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Kitto's Popular Cyclopedia of Biblial Literature
Wisdom of Solomon
Wisdom of Solomon [APOCRYPHA] is the name of one of the deuterocanonical books. The anonymous author personates King Solomon, whom he introduces as speaking; but from the citations of the prophets Isaiah and Jeremiah, it may be inferred that the writer had no intention of giving it to be understood that it was written by Solomon; but that he only followed a common custom of Greek and other writers, in employing the name of this distinguished royal penman. It is divided into two, or, according to some, into three parts. The first six chapters contain encomiums on Wisdom, which all, and especially kings, are admonished to acquire, as the true security against present evils, and as leading to future glory and immortality, while a contrary course tends to misery here, and still greater misery hereafter. In Wisdom of Solomon 7-8, Solomon is introduced, teaching how wisdom is to be acquired; and in Wisdom of Solomon 10, is given his prayer for this inestimable gift. Wisdom of Solomon 10-19 contains historical examples, drawn from the Old Testament showing the happiness which had resulted from the pursuit of wisdom, and the fatal consequences of sin, especially the sin of idolatry. The book concludes with divers pious and philosophical observations.
The Book of Wisdom has been always 'admired for the sublime ideas which it contains of the perfections of God, and for the excellent moral tendency of its precepts' (Horne's Introd.). Its style, observes Bishop Lowth, after Calmet, 'is unequal, often pompous and turgid, as well as tedious and diffuse, and abounds in epithets directly contrary to the practice of the Hebrews: it is, however, sometimes temperate, poetical, and sublime.' Calmet supposes that the author had read the works of the Greek poets and philosophers.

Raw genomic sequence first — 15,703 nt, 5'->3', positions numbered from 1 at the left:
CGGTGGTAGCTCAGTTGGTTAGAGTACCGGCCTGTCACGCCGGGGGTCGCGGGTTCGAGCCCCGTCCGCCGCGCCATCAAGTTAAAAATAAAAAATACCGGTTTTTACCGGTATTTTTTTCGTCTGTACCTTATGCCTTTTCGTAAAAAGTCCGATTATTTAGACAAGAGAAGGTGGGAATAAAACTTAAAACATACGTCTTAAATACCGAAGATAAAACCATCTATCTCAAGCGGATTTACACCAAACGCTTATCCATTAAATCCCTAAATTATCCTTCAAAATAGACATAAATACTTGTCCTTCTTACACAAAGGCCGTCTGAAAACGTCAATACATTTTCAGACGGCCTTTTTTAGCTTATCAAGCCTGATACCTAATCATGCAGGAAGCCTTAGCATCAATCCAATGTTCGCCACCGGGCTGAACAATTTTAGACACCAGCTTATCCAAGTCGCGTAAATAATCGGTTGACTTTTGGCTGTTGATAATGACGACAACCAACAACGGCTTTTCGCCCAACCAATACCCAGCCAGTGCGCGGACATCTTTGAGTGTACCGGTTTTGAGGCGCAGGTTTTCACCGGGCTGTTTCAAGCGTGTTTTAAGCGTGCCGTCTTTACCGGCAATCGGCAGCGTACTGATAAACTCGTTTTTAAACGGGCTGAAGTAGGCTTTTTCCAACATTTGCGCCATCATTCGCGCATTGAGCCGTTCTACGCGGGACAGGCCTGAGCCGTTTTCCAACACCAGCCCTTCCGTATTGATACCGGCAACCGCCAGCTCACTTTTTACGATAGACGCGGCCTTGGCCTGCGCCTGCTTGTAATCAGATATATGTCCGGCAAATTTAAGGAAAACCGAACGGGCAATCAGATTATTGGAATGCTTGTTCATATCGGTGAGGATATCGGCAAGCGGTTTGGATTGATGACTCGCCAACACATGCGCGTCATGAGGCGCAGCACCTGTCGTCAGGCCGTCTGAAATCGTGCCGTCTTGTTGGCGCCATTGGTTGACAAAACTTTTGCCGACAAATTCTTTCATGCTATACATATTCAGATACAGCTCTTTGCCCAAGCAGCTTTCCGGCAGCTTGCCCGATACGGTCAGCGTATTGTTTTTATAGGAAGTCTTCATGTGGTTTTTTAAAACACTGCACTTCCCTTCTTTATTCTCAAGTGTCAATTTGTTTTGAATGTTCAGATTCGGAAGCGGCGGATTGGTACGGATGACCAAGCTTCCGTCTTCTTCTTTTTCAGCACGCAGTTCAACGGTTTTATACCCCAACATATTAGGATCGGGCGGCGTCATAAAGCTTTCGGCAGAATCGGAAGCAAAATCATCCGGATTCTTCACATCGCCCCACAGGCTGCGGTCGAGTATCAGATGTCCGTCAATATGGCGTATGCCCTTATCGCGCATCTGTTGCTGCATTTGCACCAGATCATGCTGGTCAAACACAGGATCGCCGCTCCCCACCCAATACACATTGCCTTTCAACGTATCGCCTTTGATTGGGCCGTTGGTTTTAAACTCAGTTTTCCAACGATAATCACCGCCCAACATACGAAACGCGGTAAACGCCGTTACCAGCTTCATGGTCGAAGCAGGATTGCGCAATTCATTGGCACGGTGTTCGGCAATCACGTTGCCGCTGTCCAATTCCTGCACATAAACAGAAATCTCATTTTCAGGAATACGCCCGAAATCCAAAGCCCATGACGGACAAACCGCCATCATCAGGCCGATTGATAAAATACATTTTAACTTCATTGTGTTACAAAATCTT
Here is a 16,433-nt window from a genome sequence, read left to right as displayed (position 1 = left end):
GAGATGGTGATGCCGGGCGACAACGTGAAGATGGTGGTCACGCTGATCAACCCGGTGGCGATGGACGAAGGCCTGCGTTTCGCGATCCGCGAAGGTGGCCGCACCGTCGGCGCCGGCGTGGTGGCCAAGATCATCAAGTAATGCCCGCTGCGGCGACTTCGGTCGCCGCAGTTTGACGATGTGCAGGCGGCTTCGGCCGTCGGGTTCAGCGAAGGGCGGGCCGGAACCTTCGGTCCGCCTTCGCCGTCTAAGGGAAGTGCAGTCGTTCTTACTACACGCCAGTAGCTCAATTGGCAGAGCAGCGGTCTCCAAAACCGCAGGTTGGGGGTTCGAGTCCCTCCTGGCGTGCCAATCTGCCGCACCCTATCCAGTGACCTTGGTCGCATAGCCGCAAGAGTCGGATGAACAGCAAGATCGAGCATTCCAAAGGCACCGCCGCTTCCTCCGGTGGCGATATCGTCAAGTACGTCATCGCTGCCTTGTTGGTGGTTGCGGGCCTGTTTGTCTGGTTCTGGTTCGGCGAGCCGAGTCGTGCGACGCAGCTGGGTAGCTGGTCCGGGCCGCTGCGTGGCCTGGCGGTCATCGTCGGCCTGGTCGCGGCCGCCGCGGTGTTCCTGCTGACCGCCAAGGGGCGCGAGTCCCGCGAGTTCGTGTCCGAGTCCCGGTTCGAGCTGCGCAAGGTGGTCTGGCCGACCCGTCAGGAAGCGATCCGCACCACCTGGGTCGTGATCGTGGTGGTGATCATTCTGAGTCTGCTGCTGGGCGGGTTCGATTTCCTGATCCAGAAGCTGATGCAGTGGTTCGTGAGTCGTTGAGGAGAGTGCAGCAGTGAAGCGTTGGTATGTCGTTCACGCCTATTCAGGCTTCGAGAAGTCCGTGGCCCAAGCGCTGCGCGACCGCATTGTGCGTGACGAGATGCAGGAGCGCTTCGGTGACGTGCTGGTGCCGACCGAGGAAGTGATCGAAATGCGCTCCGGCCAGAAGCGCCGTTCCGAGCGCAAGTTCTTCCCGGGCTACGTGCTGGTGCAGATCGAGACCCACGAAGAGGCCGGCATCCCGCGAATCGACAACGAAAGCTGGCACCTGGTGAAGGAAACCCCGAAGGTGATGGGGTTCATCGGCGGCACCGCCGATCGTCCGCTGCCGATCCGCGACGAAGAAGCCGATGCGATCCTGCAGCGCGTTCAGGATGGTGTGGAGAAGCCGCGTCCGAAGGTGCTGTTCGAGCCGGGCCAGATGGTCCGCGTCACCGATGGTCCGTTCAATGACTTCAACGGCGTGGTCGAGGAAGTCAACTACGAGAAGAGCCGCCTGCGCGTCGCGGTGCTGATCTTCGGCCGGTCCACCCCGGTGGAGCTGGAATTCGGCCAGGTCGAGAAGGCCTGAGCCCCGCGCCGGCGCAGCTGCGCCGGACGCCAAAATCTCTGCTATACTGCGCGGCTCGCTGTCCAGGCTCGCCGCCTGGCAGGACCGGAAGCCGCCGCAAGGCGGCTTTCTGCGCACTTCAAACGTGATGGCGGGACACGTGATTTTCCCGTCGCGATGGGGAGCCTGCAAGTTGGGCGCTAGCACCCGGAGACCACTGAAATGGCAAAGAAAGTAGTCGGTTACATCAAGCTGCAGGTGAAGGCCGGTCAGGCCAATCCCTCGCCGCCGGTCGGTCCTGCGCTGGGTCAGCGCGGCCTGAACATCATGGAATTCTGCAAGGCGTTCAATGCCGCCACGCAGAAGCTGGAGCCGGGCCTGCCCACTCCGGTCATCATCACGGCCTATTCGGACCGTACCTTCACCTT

Although there have not been wanting individuals who have contended for a Hebrew, Syriac, or Chaldee original, there can be little doubt that it was written in Greek.
Nothing is known with certainty respecting the author. All that can be concluded with any degree of probability is, that he was an Alexandrian Jew, who lived after the transplanting of the Greek philosophy into Egypt, and who seems to refer to the oppressions of the later Ptolemies. Jahn conceives that the book was written at the close of the first or beginning of the second century before the Christian era.
Kitto, John, ed. Entry for 'Wisdom of Solomon'. "Kitto's Popular Cyclopedia of Biblial Literature". https://www.studylight.org/encyclopedias/eng/kbe/w/wisdom-of-solomon.html.
the Sixth Week after Easter